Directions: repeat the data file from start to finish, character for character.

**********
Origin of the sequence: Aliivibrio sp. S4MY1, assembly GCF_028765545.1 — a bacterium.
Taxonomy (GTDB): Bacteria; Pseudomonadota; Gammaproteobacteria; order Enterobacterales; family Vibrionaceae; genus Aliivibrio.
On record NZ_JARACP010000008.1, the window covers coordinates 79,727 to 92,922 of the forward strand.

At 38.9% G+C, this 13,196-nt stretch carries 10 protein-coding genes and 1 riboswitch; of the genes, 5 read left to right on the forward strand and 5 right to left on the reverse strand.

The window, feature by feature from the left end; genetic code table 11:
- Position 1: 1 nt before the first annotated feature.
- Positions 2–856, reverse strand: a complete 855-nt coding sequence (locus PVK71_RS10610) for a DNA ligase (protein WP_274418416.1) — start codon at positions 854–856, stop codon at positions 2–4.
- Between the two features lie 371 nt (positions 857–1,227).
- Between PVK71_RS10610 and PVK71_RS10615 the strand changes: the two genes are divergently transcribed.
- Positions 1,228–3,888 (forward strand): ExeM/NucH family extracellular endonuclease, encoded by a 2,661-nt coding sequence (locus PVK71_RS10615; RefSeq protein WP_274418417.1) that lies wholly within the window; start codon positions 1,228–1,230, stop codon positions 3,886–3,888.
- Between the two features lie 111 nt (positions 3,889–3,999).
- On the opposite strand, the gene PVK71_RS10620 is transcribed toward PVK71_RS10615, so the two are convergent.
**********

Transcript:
Origin of the sequence: Aliivibrio sp. S4MY1, assembly GCF_028765545.1 — a bacterium.
Taxonomy (GTDB): Bacteria; Pseudomonadota; Gammaproteobacteria; order Enterobacterales; family Vibrionaceae; genus Aliivibrio.
On record NZ_JARACP010000008.1, the window covers coordinates 79,727 to 92,922 of the forward strand.

At 38.9% G+C, this 13,196-nt stretch carries 10 protein-coding genes and 1 riboswitch; of the genes, 5 read left to right on the forward strand and 5 right to left on the reverse strand.

The window, feature by feature from the left end; genetic code table 11:
- Position 1: 1 nt before the first annotated feature.
- Positions 2–856, reverse strand: a complete 855-nt coding sequence (locus PVK71_RS10610) for a DNA ligase (protein WP_274418416.1) — start codon at positions 854–856, stop codon at positions 2–4.
- Between the two features lie 371 nt (positions 857–1,227).
- Between PVK71_RS10610 and PVK71_RS10615 the strand changes: the two genes are divergently transcribed.
- Positions 1,228–3,888 (forward strand): ExeM/NucH family extracellular endonuclease, encoded by a 2,661-nt coding sequence (locus PVK71_RS10615; RefSeq protein WP_274418417.1) that lies wholly within the window; start codon positions 1,228–1,230, stop codon positions 3,886–3,888.
- Between the two features lie 111 nt (positions 3,889–3,999).
- On the opposite strand, the gene PVK71_RS10620 is transcribed toward PVK71_RS10615, so the two are convergent.